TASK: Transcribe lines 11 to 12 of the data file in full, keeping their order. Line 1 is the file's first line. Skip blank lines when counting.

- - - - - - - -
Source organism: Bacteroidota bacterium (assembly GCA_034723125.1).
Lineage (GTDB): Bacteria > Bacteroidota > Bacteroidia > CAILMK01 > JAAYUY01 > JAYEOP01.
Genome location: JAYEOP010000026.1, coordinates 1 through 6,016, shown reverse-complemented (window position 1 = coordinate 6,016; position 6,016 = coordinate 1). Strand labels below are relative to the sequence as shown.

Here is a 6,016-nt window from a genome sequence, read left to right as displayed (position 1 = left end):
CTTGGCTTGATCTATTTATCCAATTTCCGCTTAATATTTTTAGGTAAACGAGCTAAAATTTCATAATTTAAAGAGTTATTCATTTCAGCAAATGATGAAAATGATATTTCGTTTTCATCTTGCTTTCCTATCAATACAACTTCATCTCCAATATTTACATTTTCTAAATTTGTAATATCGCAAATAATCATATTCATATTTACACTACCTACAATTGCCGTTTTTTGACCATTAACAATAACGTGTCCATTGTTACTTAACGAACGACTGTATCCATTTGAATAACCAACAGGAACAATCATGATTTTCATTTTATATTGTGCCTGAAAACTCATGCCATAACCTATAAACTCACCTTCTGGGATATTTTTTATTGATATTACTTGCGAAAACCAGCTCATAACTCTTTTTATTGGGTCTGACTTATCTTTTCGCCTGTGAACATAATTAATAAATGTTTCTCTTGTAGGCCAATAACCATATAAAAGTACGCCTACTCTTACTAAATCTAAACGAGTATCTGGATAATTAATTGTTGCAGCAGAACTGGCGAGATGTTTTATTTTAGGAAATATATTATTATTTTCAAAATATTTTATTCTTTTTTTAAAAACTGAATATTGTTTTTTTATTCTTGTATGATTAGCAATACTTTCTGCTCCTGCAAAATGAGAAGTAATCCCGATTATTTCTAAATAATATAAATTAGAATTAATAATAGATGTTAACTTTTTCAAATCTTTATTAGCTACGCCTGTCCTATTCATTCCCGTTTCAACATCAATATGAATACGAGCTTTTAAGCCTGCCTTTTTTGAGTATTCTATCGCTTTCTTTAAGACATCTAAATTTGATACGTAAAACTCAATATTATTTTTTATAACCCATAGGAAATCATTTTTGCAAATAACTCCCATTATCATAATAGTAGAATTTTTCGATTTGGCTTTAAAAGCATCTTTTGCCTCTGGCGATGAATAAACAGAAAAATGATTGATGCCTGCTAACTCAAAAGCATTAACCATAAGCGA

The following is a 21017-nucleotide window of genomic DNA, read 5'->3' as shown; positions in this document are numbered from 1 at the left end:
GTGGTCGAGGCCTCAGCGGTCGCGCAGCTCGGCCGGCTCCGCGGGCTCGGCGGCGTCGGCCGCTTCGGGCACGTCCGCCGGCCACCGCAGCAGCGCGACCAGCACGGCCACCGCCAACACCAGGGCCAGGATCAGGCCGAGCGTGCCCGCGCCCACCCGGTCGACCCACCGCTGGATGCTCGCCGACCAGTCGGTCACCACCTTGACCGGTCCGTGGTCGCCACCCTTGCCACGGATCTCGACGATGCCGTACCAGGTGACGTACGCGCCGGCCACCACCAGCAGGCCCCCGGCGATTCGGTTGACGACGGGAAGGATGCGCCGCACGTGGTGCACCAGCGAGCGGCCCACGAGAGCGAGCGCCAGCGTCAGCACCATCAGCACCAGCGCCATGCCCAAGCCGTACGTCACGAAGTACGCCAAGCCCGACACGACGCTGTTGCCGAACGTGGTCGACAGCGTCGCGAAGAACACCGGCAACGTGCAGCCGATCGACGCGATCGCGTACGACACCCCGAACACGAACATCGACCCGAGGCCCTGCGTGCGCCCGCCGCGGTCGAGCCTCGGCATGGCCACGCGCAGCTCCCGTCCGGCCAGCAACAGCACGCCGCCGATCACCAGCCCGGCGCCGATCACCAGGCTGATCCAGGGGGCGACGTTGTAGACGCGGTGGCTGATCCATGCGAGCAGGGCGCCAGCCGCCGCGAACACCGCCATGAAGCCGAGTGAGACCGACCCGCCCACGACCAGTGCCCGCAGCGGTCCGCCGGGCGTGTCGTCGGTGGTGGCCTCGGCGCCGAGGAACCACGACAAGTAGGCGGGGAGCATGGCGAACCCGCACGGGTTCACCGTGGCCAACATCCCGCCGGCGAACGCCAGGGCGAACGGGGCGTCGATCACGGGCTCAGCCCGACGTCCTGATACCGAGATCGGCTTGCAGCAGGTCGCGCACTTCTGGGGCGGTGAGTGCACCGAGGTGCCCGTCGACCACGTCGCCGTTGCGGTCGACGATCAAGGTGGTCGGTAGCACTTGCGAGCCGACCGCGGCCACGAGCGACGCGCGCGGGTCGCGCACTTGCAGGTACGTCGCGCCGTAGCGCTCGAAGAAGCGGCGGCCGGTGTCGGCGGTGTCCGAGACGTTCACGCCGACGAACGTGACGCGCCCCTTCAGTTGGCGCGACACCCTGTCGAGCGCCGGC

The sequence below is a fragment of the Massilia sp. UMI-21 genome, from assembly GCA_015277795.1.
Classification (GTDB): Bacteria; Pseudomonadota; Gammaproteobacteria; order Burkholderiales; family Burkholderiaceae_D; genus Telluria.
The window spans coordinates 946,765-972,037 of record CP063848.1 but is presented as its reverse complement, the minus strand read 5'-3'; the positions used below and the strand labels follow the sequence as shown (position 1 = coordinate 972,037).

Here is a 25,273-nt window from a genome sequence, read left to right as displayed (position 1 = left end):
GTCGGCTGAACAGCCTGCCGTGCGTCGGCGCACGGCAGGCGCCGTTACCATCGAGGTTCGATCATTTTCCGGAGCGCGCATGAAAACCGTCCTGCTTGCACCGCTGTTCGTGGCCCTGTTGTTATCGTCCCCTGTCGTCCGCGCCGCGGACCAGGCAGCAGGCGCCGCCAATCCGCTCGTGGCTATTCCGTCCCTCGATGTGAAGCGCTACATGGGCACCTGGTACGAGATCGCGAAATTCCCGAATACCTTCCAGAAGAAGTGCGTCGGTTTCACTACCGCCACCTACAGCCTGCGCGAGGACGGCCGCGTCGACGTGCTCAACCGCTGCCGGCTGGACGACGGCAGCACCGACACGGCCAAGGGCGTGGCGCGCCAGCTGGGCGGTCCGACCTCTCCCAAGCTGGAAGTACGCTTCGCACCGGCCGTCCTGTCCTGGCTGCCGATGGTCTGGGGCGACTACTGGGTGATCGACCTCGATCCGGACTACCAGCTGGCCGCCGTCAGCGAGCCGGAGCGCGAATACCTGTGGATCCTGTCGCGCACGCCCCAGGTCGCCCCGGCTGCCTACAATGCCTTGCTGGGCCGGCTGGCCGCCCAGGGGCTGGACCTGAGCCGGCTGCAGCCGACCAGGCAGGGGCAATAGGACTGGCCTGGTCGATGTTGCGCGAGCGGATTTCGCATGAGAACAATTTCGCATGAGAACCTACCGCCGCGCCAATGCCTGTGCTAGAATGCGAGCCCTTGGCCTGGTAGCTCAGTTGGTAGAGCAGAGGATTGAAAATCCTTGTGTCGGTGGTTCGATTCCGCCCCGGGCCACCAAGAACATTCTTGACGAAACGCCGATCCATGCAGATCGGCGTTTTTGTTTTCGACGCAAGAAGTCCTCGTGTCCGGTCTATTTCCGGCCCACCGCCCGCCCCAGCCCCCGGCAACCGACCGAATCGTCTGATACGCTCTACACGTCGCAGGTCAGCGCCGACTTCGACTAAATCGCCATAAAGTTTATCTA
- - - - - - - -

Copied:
Here is a 25,273-nt window from a genome sequence, read left to right as displayed (position 1 = left end):
GTCGGCTGAACAGCCTGCCGTGCGTCGGCGCACGGCAGGCGCCGTTACCATCGAGGTTCGATCATTTTCCGGAGCGCGCATGAAAACCGTCCTGCTTGCACCGCTGTTCGTGGCCCTGTTGTTATCGTCCCCTGTCGTCCGCGCCGCGGACCAGGCAGCAGGCGCCGCCAATCCGCTCGTGGCTATTCCGTCCCTCGATGTGAAGCGCTACATGGGCACCTGGTACGAGATCGCGAAATTCCCGAATACCTTCCAGAAGAAGTGCGTCGGTTTCACTACCGCCACCTACAGCCTGCGCGAGGACGGCCGCGTCGACGTGCTCAACCGCTGCCGGCTGGACGACGGCAGCACCGACACGGCCAAGGGCGTGGCGCGCCAGCTGGGCGGTCCGACCTCTCCCAAGCTGGAAGTACGCTTCGCACCGGCCGTCCTGTCCTGGCTGCCGATGGTCTGGGGCGACTACTGGGTGATCGACCTCGATCCGGACTACCAGCTGGCCGCCGTCAGCGAGCCGGAGCGCGAATACCTGTGGATCCTGTCGCGCACGCCCCAGGTCGCCCCGGCTGCCTACAATGCCTTGCTGGGCCGGCTGGCCGCCCAGGGGCTGGACCTGAGCCGGCTGCAGCCGACCAGGCAGGGGCAATAGGACTGGCCTGGTCGATGTTGCGCGAGCGGATTTCGCATGAGAACAATTTCGCATGAGAACCTACCGCCGCGCCAATGCCTGTGCTAGAATGCGAGCCCTTGGCCTGGTAGCTCAGTTGGTAGAGCAGAGGATTGAAAATCCTTGTGTCGGTGGTTCGATTCCGCCCCGGGCCACCAAGAACATTCTTGACGAAACGCCGATCCATGCAGATCGGCGTTTTTGTTTTCGACGCAAGAAGTCCTCGTGTCCGGTCTATTTCCGGCCCACCGCCCGCCCCAGCCCCCGGCAACCGACCGAATCGTCTGATACGCTCTACACGTCGCAGGTCAGCGCCGACTTCGACTAAATCGCCATAAAGTTTATCTA